Cleaning up glue squeeze out

Whitfield

WT
User
Hi All,

So I just slapped a coat of finish on a maple tabletop, disclosing a horror show of ghost glue drabs. Sanded it down, tested the lines with denatured alcohol. Refinished. All's well. But it got me thinking: I probably need to refine my process on cleaning up squeeze-out. Obviously, there are lots of ways to skin that particular cat, so I thought it might be useful to the group if folks wanted to share their procedures. Thanks!

WT
 

Berta

Berta
Corporate Member
I put mineral spirits on the glue lines before finishing. It shows glue marks
 

Wiley's Woodworks

Wiley
Corporate Member
On all inside corners I run a Q-tip full of regular paste wax down the seam. When the glue is dry the squeeze out blobs chip right off with a chisel used carefully. Then wipe down the seams with a rag soaked in mineral spirits to remove the wax. This method doesn't allow any glue to penetrate the surface of the wood.

On outside faces or corners I scrape off the glue when it's fresh wet, then sand normally for final finish.
 

Charles Lent

Charley
Corporate Member
In both of the following cases, I wait until the glue has become slightly firm, about an hour for Titebond II.

A plastic soda straw pressed into the corner hard enough to shape it into the corner, and then pushed along will collect the excess glue squeeze out inside the straw. After each joint, I cut off the end of the straw with the glue in it and then use the remainder of the straw for the next joint.
On outside corners I use an old chisel pushed along to scrape up the glue and a wet rag to clean the glue off of the chisel.

Of course, you should be working hard to learn how much is too much glue so you can minimize the clean-up, but not starve the joint by using too little glue. .Some day I'll get this perfected.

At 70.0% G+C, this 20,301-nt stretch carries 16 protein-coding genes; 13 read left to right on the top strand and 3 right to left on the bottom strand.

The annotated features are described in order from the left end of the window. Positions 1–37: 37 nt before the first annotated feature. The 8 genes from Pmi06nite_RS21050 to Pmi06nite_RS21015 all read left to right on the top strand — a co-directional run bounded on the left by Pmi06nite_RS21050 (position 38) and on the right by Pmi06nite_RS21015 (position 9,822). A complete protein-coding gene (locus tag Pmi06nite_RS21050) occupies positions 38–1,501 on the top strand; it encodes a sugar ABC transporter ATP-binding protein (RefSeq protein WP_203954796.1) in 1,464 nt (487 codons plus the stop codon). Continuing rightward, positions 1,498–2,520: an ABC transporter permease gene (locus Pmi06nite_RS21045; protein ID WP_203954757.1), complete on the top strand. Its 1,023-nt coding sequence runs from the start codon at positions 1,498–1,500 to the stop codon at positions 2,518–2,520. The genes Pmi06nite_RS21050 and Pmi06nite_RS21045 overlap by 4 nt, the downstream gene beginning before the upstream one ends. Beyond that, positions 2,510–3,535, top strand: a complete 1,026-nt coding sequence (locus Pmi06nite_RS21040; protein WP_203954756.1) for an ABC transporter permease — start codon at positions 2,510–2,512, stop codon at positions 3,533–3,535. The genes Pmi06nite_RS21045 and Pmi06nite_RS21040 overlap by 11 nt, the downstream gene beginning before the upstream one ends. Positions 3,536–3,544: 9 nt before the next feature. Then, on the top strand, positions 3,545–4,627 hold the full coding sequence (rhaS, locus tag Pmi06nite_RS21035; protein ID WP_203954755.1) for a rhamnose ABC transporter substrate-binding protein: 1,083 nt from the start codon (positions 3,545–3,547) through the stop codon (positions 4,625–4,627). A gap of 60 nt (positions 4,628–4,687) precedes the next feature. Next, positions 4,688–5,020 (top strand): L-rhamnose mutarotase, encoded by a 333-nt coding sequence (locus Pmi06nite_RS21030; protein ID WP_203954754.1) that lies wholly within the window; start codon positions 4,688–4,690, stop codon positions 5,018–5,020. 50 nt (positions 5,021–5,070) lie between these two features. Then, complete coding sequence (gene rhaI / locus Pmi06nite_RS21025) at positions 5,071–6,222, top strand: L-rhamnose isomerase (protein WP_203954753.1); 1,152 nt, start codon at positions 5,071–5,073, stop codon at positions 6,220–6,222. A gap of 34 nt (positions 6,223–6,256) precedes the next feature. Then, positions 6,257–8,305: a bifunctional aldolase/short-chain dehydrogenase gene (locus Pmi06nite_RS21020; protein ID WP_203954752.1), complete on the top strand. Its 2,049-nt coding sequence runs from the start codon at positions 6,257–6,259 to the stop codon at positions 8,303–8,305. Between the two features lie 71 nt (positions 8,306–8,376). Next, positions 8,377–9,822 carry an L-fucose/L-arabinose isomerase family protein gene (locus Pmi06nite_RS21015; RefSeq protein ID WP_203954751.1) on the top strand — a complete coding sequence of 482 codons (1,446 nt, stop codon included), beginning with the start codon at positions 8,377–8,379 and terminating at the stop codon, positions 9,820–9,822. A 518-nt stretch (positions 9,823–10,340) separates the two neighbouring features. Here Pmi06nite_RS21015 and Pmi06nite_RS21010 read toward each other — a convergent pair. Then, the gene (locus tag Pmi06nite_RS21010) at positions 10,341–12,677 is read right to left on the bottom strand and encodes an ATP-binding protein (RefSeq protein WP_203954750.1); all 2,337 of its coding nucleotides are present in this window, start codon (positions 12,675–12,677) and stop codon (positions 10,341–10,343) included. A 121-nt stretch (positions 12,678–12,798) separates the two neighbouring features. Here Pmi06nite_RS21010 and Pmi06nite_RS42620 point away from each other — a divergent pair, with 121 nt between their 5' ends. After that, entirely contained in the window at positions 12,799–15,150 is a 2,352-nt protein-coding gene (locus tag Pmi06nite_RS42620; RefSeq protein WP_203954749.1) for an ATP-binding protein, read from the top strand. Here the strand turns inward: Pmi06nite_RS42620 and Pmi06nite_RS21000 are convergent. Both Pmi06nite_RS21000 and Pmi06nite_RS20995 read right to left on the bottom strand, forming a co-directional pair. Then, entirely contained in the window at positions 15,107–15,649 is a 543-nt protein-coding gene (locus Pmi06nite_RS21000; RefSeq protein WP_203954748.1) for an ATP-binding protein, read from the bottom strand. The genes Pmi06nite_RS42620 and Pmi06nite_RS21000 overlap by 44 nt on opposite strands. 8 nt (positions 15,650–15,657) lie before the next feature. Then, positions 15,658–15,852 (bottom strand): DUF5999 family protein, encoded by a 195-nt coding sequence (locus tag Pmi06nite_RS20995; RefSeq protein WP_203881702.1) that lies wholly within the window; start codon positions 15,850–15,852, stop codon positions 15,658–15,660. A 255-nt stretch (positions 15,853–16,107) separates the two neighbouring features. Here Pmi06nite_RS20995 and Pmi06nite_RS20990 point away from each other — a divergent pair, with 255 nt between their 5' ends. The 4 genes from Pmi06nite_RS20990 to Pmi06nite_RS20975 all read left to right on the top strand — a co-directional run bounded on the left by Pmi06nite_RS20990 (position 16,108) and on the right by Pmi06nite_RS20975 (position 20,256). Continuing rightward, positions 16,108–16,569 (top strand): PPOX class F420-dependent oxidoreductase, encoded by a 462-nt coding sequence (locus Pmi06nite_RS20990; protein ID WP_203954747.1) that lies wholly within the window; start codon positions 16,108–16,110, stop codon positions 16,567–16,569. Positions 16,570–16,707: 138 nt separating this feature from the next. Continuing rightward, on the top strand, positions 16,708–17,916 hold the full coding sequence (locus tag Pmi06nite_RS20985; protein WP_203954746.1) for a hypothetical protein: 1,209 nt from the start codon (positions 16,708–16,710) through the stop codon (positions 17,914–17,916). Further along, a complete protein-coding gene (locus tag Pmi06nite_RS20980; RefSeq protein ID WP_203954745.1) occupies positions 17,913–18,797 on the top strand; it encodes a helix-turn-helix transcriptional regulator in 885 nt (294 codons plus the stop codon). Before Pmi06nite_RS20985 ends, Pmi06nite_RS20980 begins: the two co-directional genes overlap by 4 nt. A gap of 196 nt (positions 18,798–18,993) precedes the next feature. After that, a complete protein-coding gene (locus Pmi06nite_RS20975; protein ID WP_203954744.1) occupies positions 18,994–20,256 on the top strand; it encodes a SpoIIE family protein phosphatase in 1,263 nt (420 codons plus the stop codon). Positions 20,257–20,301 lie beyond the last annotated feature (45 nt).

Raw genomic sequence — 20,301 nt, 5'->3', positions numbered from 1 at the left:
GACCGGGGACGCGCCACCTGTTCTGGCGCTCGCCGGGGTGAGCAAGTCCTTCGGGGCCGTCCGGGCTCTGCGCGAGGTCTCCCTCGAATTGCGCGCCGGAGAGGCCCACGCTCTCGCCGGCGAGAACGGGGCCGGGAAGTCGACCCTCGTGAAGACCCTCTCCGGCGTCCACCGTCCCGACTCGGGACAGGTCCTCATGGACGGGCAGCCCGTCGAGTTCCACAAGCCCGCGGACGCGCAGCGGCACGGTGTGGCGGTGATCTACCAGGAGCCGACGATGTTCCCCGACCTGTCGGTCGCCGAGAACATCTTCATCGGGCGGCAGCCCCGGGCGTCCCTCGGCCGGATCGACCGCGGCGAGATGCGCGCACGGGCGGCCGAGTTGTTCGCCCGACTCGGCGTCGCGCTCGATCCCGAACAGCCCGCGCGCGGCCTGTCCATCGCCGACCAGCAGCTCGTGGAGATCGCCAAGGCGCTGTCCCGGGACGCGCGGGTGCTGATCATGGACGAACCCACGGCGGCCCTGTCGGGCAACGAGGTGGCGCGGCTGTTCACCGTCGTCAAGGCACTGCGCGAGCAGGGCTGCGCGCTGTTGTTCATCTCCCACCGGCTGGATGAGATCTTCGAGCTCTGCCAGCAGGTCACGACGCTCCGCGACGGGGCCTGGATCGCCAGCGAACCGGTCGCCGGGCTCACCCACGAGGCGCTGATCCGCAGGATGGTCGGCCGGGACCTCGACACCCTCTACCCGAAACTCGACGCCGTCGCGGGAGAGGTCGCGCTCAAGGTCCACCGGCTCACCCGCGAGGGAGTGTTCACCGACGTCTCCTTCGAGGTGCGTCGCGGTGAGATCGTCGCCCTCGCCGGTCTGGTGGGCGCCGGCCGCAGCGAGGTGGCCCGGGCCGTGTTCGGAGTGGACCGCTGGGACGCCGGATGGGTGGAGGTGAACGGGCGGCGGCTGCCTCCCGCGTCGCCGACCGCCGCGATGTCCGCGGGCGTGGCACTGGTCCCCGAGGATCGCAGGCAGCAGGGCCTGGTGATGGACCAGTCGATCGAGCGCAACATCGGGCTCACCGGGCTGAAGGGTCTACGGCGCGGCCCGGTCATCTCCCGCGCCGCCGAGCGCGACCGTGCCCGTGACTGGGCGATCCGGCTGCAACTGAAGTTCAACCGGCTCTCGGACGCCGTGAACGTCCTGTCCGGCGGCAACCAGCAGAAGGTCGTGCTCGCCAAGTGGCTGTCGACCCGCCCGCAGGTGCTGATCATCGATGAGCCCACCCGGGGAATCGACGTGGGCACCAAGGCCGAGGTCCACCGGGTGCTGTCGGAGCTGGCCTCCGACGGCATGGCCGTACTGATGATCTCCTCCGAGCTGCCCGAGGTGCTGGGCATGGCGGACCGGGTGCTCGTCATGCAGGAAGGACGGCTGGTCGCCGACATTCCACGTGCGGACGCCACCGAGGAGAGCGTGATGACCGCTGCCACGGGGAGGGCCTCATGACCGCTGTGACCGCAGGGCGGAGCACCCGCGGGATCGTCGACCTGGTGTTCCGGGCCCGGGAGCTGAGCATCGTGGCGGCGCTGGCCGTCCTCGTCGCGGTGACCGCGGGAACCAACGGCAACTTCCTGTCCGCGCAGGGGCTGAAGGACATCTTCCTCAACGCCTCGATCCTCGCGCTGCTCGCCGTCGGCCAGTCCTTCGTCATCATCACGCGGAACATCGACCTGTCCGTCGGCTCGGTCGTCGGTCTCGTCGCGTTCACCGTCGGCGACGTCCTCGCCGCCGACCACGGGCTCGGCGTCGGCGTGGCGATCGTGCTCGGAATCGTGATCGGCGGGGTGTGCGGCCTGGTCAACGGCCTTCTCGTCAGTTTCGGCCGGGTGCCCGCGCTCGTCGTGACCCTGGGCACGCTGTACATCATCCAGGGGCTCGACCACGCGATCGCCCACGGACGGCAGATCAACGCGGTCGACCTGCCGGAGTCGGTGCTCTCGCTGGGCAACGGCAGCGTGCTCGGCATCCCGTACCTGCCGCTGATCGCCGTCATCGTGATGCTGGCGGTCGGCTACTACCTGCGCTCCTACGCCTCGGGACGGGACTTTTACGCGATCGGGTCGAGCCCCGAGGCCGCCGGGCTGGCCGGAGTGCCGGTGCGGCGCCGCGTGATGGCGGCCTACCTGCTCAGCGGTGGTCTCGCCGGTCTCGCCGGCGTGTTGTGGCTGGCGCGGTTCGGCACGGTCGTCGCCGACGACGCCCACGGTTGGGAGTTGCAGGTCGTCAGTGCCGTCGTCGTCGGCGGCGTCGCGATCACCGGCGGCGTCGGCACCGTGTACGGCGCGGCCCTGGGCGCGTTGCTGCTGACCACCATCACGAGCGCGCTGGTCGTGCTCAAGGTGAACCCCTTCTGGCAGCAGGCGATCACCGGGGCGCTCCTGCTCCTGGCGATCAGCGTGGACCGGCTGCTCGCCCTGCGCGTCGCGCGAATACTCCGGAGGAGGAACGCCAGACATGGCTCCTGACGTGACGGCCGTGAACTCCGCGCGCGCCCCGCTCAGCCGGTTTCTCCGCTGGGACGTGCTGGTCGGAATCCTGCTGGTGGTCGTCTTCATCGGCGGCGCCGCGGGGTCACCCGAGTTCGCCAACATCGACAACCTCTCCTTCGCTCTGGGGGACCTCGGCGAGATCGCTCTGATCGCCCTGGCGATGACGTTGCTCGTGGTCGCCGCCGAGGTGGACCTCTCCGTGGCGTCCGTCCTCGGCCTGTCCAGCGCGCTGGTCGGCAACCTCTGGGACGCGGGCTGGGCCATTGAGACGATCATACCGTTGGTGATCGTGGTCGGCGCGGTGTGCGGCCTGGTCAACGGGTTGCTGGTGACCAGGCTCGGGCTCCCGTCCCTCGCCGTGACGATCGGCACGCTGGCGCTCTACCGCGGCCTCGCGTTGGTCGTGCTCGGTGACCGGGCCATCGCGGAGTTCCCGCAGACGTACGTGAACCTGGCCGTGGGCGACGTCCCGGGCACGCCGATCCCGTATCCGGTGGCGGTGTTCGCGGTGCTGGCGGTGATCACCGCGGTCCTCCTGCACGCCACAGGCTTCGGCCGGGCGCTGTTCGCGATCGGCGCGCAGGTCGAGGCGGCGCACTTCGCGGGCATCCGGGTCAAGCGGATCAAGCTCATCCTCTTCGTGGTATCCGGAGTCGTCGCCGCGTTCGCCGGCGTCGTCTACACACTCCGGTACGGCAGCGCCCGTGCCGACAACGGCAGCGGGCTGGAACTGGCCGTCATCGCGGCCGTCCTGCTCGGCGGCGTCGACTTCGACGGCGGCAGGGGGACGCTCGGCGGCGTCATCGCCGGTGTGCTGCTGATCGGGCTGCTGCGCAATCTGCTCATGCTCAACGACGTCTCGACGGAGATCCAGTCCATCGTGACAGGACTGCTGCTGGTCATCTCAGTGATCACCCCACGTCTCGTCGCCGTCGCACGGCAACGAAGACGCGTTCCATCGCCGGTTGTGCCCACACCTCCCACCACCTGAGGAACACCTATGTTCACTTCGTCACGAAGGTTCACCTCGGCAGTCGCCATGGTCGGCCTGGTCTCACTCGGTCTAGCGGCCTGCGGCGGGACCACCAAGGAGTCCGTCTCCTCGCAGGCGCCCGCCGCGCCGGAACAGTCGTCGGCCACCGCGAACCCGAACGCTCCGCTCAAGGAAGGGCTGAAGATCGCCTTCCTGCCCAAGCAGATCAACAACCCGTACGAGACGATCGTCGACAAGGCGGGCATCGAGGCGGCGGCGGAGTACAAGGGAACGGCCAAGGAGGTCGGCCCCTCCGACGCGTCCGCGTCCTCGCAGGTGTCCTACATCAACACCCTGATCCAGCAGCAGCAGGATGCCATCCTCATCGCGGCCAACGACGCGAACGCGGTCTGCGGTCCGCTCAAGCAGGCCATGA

Charley
 

gator

George
Corporate Member
Like Charley, I try for as little squeeze out as possible and wait for it to skim over. I then take a scraper or chisel and run it along the seam. Usually works for 99% of the squeeze out.
George
 

Whitfield

WT
User
And for what it's worth, denatured alcohol evaporates almost immediately, so there's virtually no waiting for the piece to dry before you can get back to work.
 

Joe Scharle

Joe
Corporate Member
Since I use sanding sealer (dewaxed shellac) on almost everything I make prior to glue up, when the glue firms up I flick it off with a chisel.
 

creasman

Board of Directors, Development Director
Jim
Staff member
Corporate Member
There are a lot of good suggestions here to solve a common problem. Probably the best is to minimize the amount of glue you need/use in the first place, thereby attacking the problem at the source. This saves on glue as well as cuts down on the amount of cleanup work needed afterwards.

It also depends on how the glue-up integrates into the overall project. In the photo below I'm gluing 1-1/2"x3" strips of hickory together for the top of my workbench. I intentionally used a lot of glue and gave it a few days to cure. I wanted every void filled and the top to be stable. Squeeze out didn't matter since I knew I would be running the final slab through the planer.

IMG_0983.JPG